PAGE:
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I found this:

http://www.bitcdiversity.org.uk/research/the_business_case_for_diversity/enhancing_employer_metrics_for_the_future/developing_metrics.html

And this just looked like interesting reading, but has no metrics:

http://www.asaecenter.org/Resources/whitepaperdetail.cfm?ItemNumber=12152

And I wouldn't be surprised to find that Google will turn up more - my successful search was "diversity metrics productivity", and I bet "diversity, metrics, retention" may yeild more.

My impression is that how diversity program success is measured is something that is very much in flux, so I am willing to bet that standards haven't really become clear.

It's a pretty hot area, so I'm willing to bet there's more - but my process would be the same as yours:

  • Google it

  • do a lot of reading to confirm it's not air-ware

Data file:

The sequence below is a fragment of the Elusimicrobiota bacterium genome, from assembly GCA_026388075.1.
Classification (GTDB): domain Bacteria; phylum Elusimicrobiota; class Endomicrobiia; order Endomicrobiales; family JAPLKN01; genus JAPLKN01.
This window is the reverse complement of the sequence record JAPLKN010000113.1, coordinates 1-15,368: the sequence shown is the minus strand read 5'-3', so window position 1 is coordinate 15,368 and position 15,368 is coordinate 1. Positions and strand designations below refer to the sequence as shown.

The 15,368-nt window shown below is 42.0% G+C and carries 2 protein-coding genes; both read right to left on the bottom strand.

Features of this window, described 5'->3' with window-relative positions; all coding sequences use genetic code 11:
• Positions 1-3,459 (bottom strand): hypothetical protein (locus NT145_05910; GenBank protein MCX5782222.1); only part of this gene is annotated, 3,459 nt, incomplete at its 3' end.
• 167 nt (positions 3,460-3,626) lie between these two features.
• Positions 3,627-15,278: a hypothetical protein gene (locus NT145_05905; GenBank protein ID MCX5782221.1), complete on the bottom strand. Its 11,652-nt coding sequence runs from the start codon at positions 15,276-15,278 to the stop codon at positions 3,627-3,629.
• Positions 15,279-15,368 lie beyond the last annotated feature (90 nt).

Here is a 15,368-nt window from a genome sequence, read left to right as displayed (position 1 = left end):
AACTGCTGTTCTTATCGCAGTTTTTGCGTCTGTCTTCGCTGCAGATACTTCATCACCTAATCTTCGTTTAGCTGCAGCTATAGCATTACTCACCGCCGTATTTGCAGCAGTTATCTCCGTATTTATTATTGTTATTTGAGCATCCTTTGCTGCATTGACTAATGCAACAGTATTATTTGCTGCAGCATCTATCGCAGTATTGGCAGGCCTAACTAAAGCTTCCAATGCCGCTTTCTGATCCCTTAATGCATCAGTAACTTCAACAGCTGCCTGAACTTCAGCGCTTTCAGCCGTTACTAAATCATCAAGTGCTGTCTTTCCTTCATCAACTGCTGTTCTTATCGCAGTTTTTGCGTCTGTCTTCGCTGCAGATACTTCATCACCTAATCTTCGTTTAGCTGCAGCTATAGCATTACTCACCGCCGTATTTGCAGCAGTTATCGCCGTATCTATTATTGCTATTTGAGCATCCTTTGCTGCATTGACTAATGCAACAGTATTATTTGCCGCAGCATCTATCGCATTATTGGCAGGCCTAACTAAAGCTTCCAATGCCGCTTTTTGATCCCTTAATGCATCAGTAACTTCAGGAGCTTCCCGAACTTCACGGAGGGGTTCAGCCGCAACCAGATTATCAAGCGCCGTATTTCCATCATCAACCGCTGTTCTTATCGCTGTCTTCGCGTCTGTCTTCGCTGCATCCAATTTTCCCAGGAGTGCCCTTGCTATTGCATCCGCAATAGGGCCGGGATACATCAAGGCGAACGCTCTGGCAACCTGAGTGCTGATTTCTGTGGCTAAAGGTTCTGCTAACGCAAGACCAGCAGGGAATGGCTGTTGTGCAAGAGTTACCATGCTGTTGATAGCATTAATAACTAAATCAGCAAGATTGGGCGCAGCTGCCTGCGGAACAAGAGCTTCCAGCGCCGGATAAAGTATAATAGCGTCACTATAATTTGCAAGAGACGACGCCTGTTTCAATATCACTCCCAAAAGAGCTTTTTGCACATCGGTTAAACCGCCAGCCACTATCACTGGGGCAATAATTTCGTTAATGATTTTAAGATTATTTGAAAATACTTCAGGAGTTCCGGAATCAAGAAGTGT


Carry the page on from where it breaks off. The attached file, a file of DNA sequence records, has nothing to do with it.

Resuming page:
• look for independantly driven research, with good sample sets and actual statistical analysis

  • be really, really wary of anything that implies causation when it's really just correlation

  • Thanks, @bethlakshmi. I was looking for something more related to diversity in terms of having people from different countries working on the same place/team. Any suggestions? – João Sep 21 '12 at 8:49
  • Not off the top of my head, but this looked pretty interesting: diversityinc.com/diversity-management/… – bethlakshmi Sep 21 '12 at 14:12
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    I ended up on "case studies" because it occurred to me that the really compelling research would probably be how a company improves as a result of a diversity program. – bethlakshmi Sep 21 '12 at 14:13
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I think this is a bit backwards. Diversity on its own doesn't do much to improve performance, but high-performing teams tend to be diverse. That's what happens when the hiring criteria is focused around a candidate's skill and fitness rather than their minority status. In this situation, the resulting demographic make-up of the company will tend towards the make-up of the society the company draws workers from.